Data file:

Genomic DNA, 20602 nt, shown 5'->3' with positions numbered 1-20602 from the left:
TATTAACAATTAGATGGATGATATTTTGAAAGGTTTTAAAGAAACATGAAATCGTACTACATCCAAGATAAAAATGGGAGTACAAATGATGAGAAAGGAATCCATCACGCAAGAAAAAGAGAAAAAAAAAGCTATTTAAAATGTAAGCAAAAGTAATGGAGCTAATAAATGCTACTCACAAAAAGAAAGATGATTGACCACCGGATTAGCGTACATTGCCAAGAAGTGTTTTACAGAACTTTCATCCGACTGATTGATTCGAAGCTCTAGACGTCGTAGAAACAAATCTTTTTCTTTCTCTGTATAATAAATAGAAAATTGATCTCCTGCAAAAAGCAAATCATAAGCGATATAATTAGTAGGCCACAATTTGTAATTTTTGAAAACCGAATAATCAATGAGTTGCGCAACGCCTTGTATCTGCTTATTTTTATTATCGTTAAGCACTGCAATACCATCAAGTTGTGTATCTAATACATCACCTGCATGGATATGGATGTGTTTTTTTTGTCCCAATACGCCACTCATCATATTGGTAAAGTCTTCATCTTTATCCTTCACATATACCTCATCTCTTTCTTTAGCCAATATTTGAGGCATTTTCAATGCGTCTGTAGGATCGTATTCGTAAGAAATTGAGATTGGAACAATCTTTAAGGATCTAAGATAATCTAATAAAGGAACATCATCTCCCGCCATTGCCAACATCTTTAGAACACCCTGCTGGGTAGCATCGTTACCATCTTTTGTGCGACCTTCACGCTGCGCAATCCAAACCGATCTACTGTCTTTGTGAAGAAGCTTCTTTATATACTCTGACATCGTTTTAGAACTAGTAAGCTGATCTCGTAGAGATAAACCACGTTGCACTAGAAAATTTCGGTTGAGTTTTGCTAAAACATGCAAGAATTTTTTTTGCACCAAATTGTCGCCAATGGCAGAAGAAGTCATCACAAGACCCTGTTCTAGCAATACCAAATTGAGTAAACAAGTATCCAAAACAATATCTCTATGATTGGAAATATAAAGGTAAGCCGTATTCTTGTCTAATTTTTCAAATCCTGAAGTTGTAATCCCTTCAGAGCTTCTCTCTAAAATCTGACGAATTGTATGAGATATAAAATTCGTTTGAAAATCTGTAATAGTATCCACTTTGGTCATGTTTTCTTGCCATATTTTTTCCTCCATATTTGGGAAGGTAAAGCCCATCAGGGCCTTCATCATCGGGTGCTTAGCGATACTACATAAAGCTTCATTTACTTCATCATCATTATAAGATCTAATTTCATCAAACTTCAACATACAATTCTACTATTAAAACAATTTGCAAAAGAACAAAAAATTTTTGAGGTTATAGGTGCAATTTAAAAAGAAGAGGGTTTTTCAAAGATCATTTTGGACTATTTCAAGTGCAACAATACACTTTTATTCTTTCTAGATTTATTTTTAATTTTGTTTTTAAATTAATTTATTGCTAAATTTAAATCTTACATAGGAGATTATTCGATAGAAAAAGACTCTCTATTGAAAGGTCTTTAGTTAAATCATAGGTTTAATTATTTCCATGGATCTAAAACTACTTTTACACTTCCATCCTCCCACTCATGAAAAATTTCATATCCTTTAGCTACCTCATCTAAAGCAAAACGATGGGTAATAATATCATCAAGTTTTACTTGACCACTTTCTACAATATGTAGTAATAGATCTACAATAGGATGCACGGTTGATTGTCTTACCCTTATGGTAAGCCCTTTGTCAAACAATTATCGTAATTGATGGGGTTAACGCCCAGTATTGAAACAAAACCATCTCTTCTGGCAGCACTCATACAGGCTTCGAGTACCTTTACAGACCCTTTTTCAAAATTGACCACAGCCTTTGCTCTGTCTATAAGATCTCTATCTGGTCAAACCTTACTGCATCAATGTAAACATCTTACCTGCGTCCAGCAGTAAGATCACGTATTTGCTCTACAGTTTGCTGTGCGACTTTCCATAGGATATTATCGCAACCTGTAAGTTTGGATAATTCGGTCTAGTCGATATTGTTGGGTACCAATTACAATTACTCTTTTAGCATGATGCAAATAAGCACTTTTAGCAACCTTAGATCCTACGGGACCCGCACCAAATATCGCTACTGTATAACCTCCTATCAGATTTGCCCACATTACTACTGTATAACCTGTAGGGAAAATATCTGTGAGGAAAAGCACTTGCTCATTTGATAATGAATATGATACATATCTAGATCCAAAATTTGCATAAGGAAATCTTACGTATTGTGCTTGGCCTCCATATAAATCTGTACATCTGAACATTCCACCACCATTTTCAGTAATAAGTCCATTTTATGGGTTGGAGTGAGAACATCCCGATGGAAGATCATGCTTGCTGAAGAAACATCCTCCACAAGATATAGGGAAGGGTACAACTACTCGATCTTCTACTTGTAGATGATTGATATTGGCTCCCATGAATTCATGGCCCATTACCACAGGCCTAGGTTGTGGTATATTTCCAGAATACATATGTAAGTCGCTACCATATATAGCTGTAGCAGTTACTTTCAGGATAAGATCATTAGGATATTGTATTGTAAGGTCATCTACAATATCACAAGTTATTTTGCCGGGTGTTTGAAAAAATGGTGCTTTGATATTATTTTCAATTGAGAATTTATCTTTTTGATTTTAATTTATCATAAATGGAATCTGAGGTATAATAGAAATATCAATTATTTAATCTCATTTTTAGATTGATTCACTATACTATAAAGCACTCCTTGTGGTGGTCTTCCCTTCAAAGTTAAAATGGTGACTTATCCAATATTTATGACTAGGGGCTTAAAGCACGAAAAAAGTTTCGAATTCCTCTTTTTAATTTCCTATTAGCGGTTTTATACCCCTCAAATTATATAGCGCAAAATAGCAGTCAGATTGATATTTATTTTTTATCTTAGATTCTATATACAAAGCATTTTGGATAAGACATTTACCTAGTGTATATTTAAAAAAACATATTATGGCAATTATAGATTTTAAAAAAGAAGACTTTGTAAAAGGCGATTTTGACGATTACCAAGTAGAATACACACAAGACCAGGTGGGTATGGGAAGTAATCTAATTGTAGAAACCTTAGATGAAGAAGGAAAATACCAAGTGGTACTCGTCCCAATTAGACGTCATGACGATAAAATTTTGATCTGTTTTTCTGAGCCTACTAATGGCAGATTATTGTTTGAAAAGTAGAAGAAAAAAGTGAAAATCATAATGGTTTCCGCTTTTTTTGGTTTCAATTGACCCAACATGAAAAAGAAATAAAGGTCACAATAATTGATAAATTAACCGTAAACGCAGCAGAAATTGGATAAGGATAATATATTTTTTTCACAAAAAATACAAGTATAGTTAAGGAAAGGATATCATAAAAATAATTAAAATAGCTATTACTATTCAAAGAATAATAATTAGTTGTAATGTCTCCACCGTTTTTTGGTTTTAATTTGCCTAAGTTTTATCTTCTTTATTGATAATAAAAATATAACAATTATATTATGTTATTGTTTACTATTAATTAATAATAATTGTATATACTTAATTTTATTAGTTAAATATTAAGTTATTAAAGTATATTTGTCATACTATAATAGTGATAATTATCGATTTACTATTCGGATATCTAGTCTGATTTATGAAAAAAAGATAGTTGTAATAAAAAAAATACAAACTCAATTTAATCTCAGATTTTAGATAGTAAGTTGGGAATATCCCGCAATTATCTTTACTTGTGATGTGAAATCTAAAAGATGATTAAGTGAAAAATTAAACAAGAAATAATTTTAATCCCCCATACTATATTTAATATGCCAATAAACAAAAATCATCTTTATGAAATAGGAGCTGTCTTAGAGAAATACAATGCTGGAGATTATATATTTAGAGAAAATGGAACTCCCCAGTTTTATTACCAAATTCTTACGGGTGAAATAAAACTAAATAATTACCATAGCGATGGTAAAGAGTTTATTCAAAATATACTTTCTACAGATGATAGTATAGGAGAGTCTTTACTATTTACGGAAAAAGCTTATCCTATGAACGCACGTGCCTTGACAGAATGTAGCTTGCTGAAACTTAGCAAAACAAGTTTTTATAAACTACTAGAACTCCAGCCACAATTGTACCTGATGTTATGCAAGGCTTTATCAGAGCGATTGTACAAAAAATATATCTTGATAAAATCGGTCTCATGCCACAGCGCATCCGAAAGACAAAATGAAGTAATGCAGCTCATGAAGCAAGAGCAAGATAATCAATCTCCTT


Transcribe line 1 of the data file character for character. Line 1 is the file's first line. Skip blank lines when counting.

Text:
Genomic DNA, 20602 nt, shown 5'->3' with positions numbered 1-20602 from the left: